Not an Early Bird? Science Says Night Owls Are Smarter!

Night owls of the world can once again hold their heads up high!

It appears proof that late-night grinders and noon-time risers might just have a mental edge over the likes of the Dwayne Johnson’s of the world who like to get up ahead of the first rooster that crows in the morning.

This information has been around for a while, though I think it’s been drowned out by all the “get up early and seize the day” hype that’s been circulating throughout the self improvement scene on YouTube, Instagram, and other social media platforms over the years.

This is good news for everyone, including Tim Ferriss who famously works into the early hours of the morning writing his books, planning blogposts, and harassing high performers via email to do his podcast.

Night owls like Tim Ferriss are smarter for a very good reason.

There’s a whole mess of proof to back up this reality too:

Satoshi Kanazawa’s Adolescent Study

Kanazawa is a Psychologist who undertook a study back in 2009 to assess the intelligence of nearly 21,000 middle school and high school students. They were randomly selected from a pool of students from 132 different schools. An intelligence test was taken on all the individual participants, though none were asked anything about their sleep habits at the time.

Five years later, nearly three-quarters of the original subjects were once again interviewed and intelligence tests were given. At this time, Kanazawa asked the students, several of which were now in early adulthood, what their sleep habits were.

The results? 

The night owls in the group tended to score better on the intelligence tests. This, regardless of demographics such as race, education level, or religious beliefs. He believed this to be a product of evolution, as our ancestors often weren’t afforded the luxury of choosing whether to stay up late and sleep past sun-up in most cases.

University of Madrid Study

This study out of the University of Madrid analysed the sleep patterns and overall intelligence of over 1,000 students. They found that only 1 in 4 students could be classified as “early risers”. Thirty-three percent of those students could be labelled as “night owls”. The rest were classed as “in-between” which I assumes means the remaining students lead unstructured lives with respect to their sleep patterns.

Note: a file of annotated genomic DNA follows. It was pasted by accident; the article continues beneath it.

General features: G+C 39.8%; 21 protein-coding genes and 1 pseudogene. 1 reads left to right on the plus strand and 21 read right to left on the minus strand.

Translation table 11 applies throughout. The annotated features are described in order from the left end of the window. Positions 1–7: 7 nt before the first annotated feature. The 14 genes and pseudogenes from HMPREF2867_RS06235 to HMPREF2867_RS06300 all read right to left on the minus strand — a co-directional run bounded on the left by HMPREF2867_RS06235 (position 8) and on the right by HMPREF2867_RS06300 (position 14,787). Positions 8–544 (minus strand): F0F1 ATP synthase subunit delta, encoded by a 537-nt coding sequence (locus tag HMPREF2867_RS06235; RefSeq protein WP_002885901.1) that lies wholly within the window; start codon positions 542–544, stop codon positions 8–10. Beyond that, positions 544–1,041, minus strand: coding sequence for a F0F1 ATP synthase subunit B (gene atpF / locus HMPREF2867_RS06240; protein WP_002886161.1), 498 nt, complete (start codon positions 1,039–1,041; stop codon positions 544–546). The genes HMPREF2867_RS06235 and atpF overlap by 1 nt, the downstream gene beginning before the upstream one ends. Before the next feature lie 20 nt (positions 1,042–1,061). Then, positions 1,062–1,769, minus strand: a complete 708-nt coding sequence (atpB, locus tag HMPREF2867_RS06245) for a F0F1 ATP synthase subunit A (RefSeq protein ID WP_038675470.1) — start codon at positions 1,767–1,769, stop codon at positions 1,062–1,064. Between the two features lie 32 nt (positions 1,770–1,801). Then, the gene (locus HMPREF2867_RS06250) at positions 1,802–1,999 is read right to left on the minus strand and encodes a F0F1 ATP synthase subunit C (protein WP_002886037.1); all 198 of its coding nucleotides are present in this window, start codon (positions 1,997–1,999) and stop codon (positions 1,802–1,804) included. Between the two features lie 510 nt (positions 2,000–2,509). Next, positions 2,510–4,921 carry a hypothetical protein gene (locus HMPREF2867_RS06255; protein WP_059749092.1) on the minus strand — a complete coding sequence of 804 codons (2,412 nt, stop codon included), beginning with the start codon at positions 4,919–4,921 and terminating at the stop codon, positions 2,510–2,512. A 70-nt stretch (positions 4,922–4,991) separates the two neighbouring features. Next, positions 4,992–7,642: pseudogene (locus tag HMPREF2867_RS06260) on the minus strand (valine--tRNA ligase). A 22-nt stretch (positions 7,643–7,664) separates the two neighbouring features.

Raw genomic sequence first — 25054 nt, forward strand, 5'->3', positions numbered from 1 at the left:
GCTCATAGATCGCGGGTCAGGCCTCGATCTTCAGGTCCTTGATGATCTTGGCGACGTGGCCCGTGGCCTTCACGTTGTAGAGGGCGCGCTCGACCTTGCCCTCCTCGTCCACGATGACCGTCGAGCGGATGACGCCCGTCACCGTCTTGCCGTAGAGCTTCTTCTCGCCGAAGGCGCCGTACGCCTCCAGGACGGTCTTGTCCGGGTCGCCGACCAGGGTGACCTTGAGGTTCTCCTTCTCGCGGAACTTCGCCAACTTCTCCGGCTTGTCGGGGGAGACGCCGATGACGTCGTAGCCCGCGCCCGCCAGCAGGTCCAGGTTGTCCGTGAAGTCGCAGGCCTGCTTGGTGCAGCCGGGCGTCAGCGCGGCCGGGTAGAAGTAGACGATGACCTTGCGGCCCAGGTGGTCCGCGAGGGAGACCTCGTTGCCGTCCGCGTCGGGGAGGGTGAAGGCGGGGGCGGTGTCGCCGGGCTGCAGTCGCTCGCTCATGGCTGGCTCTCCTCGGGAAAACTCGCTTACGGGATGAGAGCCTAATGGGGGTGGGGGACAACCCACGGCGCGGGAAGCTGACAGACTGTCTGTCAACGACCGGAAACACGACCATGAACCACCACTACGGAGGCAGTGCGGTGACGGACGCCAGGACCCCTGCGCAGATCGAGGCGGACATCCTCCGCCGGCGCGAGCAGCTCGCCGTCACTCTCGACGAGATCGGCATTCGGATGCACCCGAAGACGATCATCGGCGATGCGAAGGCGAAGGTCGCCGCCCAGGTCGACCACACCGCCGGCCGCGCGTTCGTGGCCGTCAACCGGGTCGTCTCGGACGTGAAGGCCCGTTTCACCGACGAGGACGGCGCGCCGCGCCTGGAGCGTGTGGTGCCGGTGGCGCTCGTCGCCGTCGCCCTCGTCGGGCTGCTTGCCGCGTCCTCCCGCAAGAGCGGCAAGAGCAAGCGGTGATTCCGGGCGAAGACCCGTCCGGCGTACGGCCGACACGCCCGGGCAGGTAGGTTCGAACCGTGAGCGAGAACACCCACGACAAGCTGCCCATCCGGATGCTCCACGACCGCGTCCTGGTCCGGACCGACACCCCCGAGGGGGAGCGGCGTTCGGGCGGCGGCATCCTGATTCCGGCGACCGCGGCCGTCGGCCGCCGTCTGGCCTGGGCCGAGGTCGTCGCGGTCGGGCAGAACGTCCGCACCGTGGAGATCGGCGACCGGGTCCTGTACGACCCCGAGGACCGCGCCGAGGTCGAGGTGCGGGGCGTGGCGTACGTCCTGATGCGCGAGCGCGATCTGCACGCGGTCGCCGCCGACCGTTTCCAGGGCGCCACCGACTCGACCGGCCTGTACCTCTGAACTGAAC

The student’s grades were accounted for in the study, as were the results of a battery of intelligence tests.

The results?

Researchers found the night owls scored higher with respect to inductive reasoning. A major marker in predicting intelligence. Strangely, the night owls in the group tended to have lower grades, presumably because they weren’t able to function as well as the early birds in class due to the early morning nature of school.

This study put a different spin on Kanazawa’s evolutionary theory on night owls and increased intelligence. They felt that nocturnal people grow up to be more intelligent because night owls in general have always been more inquisitive — especially in ancient times where the vast majority of people would have already been in bed at that time and only the most curious minds would have bothered to stay up.

Image Credit: Stuart Richards/Flickr

Studies on Sleep Requirements and Alertness: Night Owls vs. Early Risers

I’ll finish my attempt to convince you to stay up later and sleep til the wee hours of the afternoon, by citing a few studies that show night owls are proven to thrive on less sleep and be more alert during their waking hours.

  • Swiss and Belgian researchers found that early risers required more than 7 hours of sleep to stay alert during the day. Night owls continued to thrive throughout their day when limited to only 7 hours of sleep, deducing they need less sleep than early birds to stay alert and productive.
  • Newsweek cites this study out of the University of Liege in of Belgium that found that while both early birds and night owls were alert when they woke up, the early risers had a lower attention span 10.5 hours after waking. The night owls did not suffer from this issue.

I don’t know about you, but these and many other studies conducted by respected researchers and research institutions really makes me question why I drag my butt out of bed so early in the morning every day. If nothing else, modern research is saying that it’s okay to sleep on a schedule that makes you feel your best — not because you feel pressured by the whole “early bird gets the worm” dogma that’s impossible to avoid on the Internet and social media.

Which Type of Sleep Personality Are You?

Early bird or night owl?

Will this information lead you to change your current sleep schedule, or not?

Main Image Credit: Anne Helmond/Flickr